5) Trellises and staking make a huge difference in how efficiently you can use your garden space.  Yes, I wrote a post about this one before.  Staking and trellises are so important to using your garden space efficiently.  We have a large yard, but that doesn’t mean I want to have an enormous garden or have to walk all over the place to harvest our food.  I want to think about the long-term, and I can see that keeping the garden consolidated and working efficiently.  We’ll still need to expand significantly, but next year I want to have even more trellises in our garden.  In the past I have not staked our tomatillos, but I think in the future I will.  We had the “problem” of lots and lots and LOTS of volunteer tomato and tomatillo plants this year, and we’ve had to pull a lot of them because they were beginning to choke out plants we intentionally planted.  We still have an abundance of plants growing in places we did not put them, and I need to get on top of staking them so that the other plants have more room to breath.

Okay, so it’s a bit hard to tell what’s going on, but the tomato plants are trellised up here into tow rows.  I can walk between the two sets of white-tipped t-posts.  If we hadn’t trellised, I couldn’t get the tomatoes from the middle of the rows.

6) Don’t underestimate the space it takes for a plant to grow.  Square foot gardening is great, and I’ve found out that a lot of plants can be planted much closer together than the seed packets recommend.  However, some plants just take up a lot of space.  Plant your carrots and onions and peas close together because they will still be easy to pick.  Tomatoes need a lot of room.  Herbs and lettuce will get harvested throughout the growing season, so they can be planted intensely, but tomatoes need a lot of room even if they are staked or trellised.  Did I mention that tomatoes need a lot of room?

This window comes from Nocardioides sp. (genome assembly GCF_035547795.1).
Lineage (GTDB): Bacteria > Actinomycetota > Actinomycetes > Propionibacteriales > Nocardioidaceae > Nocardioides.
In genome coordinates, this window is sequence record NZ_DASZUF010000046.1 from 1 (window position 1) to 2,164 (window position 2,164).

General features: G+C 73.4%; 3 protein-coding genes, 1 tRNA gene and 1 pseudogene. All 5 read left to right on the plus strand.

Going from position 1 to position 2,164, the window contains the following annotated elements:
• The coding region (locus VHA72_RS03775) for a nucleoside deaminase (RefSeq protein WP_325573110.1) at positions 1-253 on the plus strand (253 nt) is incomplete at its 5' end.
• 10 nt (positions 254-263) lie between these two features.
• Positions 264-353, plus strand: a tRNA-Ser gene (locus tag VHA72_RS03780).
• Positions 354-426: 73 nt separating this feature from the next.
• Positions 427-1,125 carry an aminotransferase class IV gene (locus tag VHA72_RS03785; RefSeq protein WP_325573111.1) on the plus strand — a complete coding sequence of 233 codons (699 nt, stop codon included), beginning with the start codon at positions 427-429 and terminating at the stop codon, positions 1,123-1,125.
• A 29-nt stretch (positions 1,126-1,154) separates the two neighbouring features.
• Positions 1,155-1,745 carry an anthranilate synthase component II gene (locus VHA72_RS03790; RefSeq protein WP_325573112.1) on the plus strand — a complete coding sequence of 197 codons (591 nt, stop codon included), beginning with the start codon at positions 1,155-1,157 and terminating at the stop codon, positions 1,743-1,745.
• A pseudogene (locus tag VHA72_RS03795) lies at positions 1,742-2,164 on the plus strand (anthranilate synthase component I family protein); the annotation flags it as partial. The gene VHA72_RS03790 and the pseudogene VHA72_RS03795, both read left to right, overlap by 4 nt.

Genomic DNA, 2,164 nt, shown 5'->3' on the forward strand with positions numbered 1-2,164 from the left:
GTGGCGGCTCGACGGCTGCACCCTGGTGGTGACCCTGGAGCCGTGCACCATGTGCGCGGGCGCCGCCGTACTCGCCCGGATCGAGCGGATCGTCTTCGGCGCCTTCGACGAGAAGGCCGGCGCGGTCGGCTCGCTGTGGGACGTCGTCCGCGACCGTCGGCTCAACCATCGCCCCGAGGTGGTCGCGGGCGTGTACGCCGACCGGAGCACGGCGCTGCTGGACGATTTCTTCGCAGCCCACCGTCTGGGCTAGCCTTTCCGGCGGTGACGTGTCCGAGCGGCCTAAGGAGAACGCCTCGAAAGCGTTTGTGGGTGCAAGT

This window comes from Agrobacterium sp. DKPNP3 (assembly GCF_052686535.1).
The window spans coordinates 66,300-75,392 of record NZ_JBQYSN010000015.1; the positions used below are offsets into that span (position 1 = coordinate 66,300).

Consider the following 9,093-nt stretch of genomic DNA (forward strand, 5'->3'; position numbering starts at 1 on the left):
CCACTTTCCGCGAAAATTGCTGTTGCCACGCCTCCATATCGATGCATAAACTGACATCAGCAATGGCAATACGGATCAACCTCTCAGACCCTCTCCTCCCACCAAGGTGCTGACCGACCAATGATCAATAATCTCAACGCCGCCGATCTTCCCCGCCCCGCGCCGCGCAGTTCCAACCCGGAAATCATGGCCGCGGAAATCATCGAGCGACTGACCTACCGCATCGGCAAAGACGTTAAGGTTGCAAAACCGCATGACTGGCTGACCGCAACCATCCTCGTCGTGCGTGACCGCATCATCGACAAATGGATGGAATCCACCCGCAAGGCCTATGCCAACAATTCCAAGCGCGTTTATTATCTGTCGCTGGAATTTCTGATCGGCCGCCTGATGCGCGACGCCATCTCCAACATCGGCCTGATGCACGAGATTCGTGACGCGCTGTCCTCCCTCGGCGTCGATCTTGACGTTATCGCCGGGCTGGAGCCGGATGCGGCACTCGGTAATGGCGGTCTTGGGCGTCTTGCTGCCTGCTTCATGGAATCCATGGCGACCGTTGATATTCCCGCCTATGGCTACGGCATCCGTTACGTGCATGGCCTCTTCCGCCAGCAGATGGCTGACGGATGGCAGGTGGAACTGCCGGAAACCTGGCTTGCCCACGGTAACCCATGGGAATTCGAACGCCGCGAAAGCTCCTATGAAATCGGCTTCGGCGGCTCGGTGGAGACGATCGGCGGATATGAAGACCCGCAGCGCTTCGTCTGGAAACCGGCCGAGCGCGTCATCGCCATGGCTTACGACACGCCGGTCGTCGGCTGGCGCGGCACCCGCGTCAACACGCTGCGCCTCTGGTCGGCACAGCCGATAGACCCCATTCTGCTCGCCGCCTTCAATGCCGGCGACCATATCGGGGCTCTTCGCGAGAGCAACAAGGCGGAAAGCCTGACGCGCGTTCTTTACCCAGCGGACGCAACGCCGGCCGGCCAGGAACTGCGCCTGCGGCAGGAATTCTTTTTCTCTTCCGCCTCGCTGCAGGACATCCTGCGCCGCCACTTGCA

This is what happens when you have tomatoes that you don’t trellis, or stake!  You can’t weed, because you can’t see what’s going on, the fruit rests on the ground, and you have to dig for your tomatoes!  I should have dug up some of these volunteers to give them more space.  It would have made harvest much easier on me!

7) We need to meal plan.  So this one might sound a little weird, but it ties in with #1.  We planted vegetables we knew we would eat because we’ve tried growing some things in the past only to find out that we don’t really like those foods.  We just don’t like some veggies.  However, if we had a meal plan or kept track of our meal plans from over the course of a year, I would have a much better idea of what foods we should be growing and how much we should grow of each particular food.   We make a lot of homemade pizza, so having enough appropriate tomato sauces on hand would be very helpful, and this year’s tomato harvest should give me an idea of what the best varieties of tomatoes and how many plants we will need in the future.  I also love making soups in winter, so having potatoes, carrots and celery on hand to get us through the cold months would make a big impact on our budget in the long run, even if they are some of the less expensive veggies you can buy.